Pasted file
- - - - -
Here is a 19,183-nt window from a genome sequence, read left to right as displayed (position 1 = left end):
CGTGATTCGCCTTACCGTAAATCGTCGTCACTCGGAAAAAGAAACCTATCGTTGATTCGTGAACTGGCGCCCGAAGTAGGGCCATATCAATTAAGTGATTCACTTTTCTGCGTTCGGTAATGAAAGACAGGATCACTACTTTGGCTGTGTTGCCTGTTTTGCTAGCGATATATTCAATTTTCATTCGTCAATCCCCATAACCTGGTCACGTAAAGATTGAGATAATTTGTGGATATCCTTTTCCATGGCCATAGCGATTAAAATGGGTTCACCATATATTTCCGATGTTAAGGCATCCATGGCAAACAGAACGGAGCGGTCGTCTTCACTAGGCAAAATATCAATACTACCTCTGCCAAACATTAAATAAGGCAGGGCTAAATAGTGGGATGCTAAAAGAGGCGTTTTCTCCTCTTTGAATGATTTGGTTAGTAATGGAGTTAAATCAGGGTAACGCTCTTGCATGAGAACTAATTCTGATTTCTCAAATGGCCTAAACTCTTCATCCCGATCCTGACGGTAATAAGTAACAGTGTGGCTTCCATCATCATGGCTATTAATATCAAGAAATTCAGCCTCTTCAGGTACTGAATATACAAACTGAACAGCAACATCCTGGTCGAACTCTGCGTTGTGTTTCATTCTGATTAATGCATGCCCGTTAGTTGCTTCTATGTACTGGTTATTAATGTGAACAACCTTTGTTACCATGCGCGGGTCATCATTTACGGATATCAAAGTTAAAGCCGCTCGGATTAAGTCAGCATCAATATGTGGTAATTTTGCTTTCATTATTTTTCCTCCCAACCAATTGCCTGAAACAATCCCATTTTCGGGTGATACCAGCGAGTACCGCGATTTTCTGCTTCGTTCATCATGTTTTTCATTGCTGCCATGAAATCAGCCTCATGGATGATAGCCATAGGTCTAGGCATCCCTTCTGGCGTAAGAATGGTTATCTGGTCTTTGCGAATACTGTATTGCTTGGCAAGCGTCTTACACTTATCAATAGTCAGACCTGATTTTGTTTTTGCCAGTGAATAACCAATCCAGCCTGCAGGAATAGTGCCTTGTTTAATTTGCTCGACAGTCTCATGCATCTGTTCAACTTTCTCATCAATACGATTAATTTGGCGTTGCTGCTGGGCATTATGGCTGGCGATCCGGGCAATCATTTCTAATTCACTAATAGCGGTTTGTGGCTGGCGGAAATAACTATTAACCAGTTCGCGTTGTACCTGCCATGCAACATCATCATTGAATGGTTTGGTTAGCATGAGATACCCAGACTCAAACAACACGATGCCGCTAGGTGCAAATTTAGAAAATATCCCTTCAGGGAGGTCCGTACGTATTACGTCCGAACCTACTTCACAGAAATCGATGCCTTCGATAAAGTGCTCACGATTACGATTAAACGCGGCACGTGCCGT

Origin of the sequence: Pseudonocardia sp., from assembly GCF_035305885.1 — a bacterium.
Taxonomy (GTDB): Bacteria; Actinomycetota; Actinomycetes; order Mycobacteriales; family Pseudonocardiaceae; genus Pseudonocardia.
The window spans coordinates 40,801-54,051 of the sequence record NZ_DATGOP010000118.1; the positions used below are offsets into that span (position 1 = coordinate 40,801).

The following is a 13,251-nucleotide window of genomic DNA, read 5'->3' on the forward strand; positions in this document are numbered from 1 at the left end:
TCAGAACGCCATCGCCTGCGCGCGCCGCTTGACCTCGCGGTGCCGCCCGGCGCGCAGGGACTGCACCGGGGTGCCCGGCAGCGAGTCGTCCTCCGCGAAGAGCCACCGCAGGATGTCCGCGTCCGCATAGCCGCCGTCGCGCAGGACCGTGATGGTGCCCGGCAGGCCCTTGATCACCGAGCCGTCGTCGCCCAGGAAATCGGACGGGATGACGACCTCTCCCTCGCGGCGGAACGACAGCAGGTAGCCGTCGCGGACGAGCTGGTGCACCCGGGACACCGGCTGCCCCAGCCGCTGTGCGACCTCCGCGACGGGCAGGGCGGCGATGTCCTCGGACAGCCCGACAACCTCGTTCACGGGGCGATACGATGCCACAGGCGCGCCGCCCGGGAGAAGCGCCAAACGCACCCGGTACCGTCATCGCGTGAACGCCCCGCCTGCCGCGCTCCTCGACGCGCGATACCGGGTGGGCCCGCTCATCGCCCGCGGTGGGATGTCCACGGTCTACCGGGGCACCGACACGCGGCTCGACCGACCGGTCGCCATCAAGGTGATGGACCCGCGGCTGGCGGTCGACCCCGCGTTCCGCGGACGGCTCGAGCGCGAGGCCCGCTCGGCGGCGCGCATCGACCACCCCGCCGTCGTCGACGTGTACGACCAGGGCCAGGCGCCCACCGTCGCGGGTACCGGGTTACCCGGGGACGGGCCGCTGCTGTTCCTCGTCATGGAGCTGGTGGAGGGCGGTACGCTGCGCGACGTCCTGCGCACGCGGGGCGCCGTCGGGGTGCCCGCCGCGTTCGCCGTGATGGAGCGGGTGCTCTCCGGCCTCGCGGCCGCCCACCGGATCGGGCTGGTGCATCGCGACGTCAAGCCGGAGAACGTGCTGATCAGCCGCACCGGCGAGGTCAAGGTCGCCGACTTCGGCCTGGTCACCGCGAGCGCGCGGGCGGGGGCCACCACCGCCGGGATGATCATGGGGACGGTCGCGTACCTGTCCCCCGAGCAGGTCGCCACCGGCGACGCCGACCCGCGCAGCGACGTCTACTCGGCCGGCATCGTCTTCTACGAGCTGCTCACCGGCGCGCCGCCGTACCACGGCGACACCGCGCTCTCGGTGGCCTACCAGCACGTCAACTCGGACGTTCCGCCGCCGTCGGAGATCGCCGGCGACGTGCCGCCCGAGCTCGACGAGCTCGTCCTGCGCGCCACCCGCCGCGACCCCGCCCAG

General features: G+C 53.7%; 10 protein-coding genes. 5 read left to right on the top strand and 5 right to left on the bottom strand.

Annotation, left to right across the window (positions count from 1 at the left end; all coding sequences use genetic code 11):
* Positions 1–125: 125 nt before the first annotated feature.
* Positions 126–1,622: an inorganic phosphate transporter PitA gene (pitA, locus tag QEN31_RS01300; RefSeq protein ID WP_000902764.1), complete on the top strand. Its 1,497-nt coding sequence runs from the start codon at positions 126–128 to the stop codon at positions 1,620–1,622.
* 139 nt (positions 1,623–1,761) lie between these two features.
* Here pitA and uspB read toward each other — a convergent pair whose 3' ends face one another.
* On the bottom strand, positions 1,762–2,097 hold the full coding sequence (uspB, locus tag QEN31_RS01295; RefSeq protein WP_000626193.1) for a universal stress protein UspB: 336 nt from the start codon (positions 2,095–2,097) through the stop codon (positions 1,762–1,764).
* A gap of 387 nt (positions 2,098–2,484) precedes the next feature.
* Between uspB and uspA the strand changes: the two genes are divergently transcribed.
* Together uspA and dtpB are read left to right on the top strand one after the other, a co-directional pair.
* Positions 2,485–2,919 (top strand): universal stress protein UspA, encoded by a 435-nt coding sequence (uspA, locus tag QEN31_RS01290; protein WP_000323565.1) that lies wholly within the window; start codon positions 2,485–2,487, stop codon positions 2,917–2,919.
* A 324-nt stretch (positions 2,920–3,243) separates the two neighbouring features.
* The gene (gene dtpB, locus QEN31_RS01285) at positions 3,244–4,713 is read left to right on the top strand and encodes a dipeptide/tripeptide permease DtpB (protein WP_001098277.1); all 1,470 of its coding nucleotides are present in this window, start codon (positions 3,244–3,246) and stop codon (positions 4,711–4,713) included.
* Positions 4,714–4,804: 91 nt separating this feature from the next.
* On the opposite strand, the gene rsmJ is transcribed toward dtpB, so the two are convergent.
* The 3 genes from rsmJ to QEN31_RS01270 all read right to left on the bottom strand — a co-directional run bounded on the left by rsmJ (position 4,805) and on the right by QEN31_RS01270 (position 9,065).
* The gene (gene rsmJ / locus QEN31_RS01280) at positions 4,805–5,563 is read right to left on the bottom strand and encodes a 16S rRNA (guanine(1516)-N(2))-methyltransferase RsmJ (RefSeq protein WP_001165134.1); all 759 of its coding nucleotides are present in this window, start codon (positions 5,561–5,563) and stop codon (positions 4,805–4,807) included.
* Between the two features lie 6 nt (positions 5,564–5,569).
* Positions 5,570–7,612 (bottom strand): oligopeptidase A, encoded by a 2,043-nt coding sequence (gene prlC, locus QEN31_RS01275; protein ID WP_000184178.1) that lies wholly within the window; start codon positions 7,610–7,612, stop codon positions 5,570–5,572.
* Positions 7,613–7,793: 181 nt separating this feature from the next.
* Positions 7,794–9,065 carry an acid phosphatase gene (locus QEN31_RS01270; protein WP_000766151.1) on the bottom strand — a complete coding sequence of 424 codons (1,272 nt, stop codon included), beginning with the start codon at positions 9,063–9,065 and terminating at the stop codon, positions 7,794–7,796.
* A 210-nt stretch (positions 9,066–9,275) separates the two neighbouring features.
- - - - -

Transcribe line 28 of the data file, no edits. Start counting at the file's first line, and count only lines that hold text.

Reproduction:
* Positions 7,794–9,065 carry an acid phosphatase gene (locus QEN31_RS01270; protein WP_000766151.1) on the bottom strand — a complete coding sequence of 424 codons (1,272 nt, stop codon included), beginning with the start codon at positions 9,063–9,065 and terminating at the stop codon, positions 7,794–7,796.